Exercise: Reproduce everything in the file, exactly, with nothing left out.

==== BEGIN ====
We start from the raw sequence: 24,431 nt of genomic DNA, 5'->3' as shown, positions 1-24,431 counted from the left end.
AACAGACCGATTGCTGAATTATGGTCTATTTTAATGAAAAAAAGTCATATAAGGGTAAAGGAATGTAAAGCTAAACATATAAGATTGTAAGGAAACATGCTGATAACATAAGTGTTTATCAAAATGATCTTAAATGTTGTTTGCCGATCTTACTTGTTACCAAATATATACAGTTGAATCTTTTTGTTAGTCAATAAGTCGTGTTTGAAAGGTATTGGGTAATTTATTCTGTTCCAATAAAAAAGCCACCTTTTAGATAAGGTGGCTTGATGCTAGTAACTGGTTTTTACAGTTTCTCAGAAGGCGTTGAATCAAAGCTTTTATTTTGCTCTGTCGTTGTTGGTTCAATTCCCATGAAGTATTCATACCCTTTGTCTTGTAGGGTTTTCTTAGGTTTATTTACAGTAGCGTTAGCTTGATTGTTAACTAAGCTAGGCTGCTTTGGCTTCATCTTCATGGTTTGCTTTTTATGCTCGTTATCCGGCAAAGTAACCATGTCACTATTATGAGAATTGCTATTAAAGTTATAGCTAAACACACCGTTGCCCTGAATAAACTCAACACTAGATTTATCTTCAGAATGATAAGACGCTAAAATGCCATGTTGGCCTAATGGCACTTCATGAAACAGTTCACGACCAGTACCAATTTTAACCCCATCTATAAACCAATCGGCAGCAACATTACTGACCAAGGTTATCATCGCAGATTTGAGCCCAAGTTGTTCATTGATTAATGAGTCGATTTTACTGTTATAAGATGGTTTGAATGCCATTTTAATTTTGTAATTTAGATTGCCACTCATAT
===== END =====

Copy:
We start from the raw sequence: 24,431 nt of genomic DNA, 5'->3' as shown, positions 1-24,431 counted from the left end.
AACAGACCGATTGCTGAATTATGGTCTATTTTAATGAAAAAAAGTCATATAAGGGTAAAGGAATGTAAAGCTAAACATATAAGATTGTAAGGAAACATGCTGATAACATAAGTGTTTATCAAAATGATCTTAAATGTTGTTTGCCGATCTTACTTGTTACCAAATATATACAGTTGAATCTTTTTGTTAGTCAATAAGTCGTGTTTGAAAGGTATTGGGTAATTTATTCTGTTCCAATAAAAAAGCCACCTTTTAGATAAGGTGGCTTGATGCTAGTAACTGGTTTTTACAGTTTCTCAGAAGGCGTTGAATCAAAGCTTTTATTTTGCTCTGTCGTTGTTGGTTCAATTCCCATGAAGTATTCATACCCTTTGTCTTGTAGGGTTTTCTTAGGTTTATTTACAGTAGCGTTAGCTTGATTGTTAACTAAGCTAGGCTGCTTTGGCTTCATCTTCATGGTTTGCTTTTTATGCTCGTTATCCGGCAAAGTAACCATGTCACTATTATGAGAATTGCTATTAAAGTTATAGCTAAACACACCGTTGCCCTGAATAAACTCAACACTAGATTTATCTTCAGAATGATAAGACGCTAAAATGCCATGTTGGCCTAATGGCACTTCATGAAACAGTTCACGACCAGTACCAATTTTAACCCCATCTATAAACCAATCGGCAGCAACATTACTGACCAAGGTTATCATCGCAGATTTGAGCCCAAGTTGTTCATTGATTAATGAGTCGATTTTACTGTTATAAGATGGTTTGAATGCCATTTTAATTTTGTAATTTAGATTGCCACTCATAT